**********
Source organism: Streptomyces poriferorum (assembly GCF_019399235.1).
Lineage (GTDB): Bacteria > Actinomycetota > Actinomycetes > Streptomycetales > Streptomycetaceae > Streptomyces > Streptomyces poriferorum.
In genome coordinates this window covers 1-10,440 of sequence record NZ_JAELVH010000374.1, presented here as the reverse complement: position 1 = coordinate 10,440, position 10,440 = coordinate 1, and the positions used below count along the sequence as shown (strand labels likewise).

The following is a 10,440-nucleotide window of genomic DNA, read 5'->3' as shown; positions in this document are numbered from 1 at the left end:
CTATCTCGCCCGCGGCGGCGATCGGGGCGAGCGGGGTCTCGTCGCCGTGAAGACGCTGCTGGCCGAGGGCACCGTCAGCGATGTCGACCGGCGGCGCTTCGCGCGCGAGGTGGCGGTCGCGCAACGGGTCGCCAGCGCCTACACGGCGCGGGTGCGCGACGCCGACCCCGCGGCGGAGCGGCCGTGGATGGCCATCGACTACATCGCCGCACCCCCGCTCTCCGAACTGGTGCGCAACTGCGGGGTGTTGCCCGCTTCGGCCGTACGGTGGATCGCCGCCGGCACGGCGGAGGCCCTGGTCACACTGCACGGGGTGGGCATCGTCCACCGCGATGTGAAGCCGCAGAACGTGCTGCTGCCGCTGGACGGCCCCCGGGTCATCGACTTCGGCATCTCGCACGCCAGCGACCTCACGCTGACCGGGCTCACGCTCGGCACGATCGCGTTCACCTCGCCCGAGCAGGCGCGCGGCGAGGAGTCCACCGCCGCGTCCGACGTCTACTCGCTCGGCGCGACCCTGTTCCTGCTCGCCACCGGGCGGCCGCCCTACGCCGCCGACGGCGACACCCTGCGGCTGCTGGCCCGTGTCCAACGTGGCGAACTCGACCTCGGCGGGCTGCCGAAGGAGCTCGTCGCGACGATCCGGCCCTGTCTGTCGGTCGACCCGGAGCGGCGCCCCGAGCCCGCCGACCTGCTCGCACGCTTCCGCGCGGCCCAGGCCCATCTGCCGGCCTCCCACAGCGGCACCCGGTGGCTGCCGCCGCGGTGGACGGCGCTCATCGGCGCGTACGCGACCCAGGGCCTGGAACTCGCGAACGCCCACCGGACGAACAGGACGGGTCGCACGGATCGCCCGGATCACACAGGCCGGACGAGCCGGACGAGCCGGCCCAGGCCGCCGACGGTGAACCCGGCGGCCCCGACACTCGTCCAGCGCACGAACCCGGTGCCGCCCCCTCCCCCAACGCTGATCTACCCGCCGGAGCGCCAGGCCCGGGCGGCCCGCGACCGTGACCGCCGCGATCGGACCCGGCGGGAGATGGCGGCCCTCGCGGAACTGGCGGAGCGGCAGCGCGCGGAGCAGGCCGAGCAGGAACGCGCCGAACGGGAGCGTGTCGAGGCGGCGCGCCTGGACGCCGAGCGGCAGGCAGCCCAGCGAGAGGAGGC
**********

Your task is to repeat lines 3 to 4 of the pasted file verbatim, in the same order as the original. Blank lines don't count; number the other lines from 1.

In genome coordinates this window covers 1-10,440 of sequence record NZ_JAELVH010000374.1, presented here as the reverse complement: position 1 = coordinate 10,440, position 10,440 = coordinate 1, and the positions used below count along the sequence as shown (strand labels likewise).

The following is a 10,440-nucleotide window of genomic DNA, read 5'->3' as shown; positions in this document are numbered from 1 at the left end: